The ‘finding’ of the objects is step one. I’m following direction from Jasper Johns for this month’s project; “Take an object. Do something to it. Do something else to it. (Repeat.)” I’ll share my own journey of the found object through a series of steps. I draw on influences from artists, some intentional and some having seeped into my practice over time. Which is an interesting outcome, to notice again where your artistic leanings are by working with new materials.
Found Objects, Glasgow, October 2017
“Take an Object…”
I run a bath and pour the contents of my carrier bag into the water. I soak them for a few hours, scrub them and leave them to dry, cleansed and anew. Who knows if Rauschenberg washed his objects, nae matter, I’m creating my own sequence of events. My objects move into a neutral space – the impersonal studio, ready to be examined.
I photograph each object in turn, in daylight, sitting on white paper, capturing shadow and definition of each piece. Mostly as a birds eye view camera angle. Questions of value and status dissolve as each object is given equal time and space to be documented. I start to consider the sculptural possibilities, how objects might combine, by colour, material or shape.
I begin by arranging by hue, altering quickly the way the objects are understood. I get drawn into the group of white, cream and beige. How their sum of parts can suggest an elegance and simplicity, a world away from their isolated origin in a street puddle. Here is where the artistic control returns. I get immersed in moving these objects of whiteness around the page, enjoying how small variations create a new scene, questioning what makes an arrangement more ‘right’ than another. The camera being vital to capture this activity. Here’s a short animation of these compositions…
“Do Something To It…”
I proceed with the project, looking for ways to transform the object itself. I look to how I can create my own assemblage, a term described as “art that is made by assembling disparate elements – often everyday objects – scavenged by the artist or bought specially” Tate. Joseph Cornell was famous for this. There’s a beautiful essay dedicated to Cornell written by the artist John Stezaker, he writes: “His (found) images have a previous life in circulation where, in their legibility, they have been universally overlooked, treated with indifference and eventually cast out. Like orphans, Cornell gives them new homes in his boxes. In these final resting places, they take on a second life, a visibility within the dark aura of fascination.”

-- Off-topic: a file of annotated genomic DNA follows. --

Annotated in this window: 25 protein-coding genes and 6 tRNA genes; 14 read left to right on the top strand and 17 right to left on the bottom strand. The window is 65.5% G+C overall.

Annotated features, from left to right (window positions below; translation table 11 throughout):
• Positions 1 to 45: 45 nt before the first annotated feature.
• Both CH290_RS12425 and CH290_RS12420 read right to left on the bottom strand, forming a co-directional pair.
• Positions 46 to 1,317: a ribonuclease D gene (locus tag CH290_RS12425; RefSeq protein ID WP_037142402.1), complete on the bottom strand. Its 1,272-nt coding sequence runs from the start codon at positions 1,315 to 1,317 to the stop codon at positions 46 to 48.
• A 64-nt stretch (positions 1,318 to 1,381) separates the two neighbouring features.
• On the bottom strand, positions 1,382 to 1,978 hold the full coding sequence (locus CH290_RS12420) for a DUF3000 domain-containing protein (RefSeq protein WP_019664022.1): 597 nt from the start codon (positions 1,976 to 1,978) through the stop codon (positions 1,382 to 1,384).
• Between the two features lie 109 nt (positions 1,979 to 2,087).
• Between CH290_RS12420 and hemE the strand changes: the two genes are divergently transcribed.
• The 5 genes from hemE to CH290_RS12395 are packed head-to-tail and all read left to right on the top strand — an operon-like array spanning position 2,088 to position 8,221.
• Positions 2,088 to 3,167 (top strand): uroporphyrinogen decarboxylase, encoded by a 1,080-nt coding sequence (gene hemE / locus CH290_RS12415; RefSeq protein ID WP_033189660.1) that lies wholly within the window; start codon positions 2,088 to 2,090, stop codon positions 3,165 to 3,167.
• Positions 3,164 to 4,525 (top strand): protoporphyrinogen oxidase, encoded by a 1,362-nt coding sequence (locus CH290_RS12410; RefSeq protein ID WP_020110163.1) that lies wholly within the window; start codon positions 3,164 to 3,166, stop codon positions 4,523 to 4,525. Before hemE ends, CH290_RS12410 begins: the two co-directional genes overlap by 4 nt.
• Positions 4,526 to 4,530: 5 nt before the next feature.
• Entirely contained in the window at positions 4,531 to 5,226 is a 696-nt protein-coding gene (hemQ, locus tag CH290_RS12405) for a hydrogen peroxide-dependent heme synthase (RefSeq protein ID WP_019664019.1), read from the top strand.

With the likes of Joseph Cornell or Louise Nevelson on my shoulder, I explore the materials by hand, looking and feeling for ways the items can fit together – how they can create a match. Binding and wrapping seem to be my choices. I don’t want the method of assembly to overwhelm the objects but become integral to the combination. I use surgical tape, cello tape and thread to fuse pieces together. As I work, I start to recall an exhibition at the Wellcome Collection a few years ago called Memory Movement, Memory Objects by Alice Anderson. Obsessively wrapped everyday objects in strands of copper wire, offering an exquisite new way to observe the very familiar.
Memory Movement, Memory Objects by Alice Anderson, 2013, Wellcome Collection
It’s a period of trial and error. Except there’s no definitive clue about right or wrong here. My assemblage evolves one way and I wonder the outcome if in another’s hands. With a free styling approach in mind, I stumble my way through, connecting the contours or the scale of various objects together. I’m looking for some synchronicity perhaps, parts that add up to a new whole. Each unit transformed simply by being placed with another to ignite fresh sensations or stories. More dramatic examples lie elsewhere – Merett Oppenheim’s Object in 1936 or Picasso’s Bull Head, 1942.
Object, 1936, Fur-covered cup, saucer & spoon, Meret Oppenheim
Bulls Head, 1942, bicycle seat and handlebars, Pablo Picasso
Their extreme editing of objects paved the way for Duchamp’s readymades. My own task here is limited by materials and scale, but this restriction feels good. It’s a useful challenge to stretch my sculpting ideas and try out unfamiliar materials. A big influence in my approach to assemblage is Eva Hesse, who’s distinctive sculptural hand writing always makes her objects feel connected, creating a unique space in their presence.
Eva Hesse,Photograph of Hesse’s studio, early 1966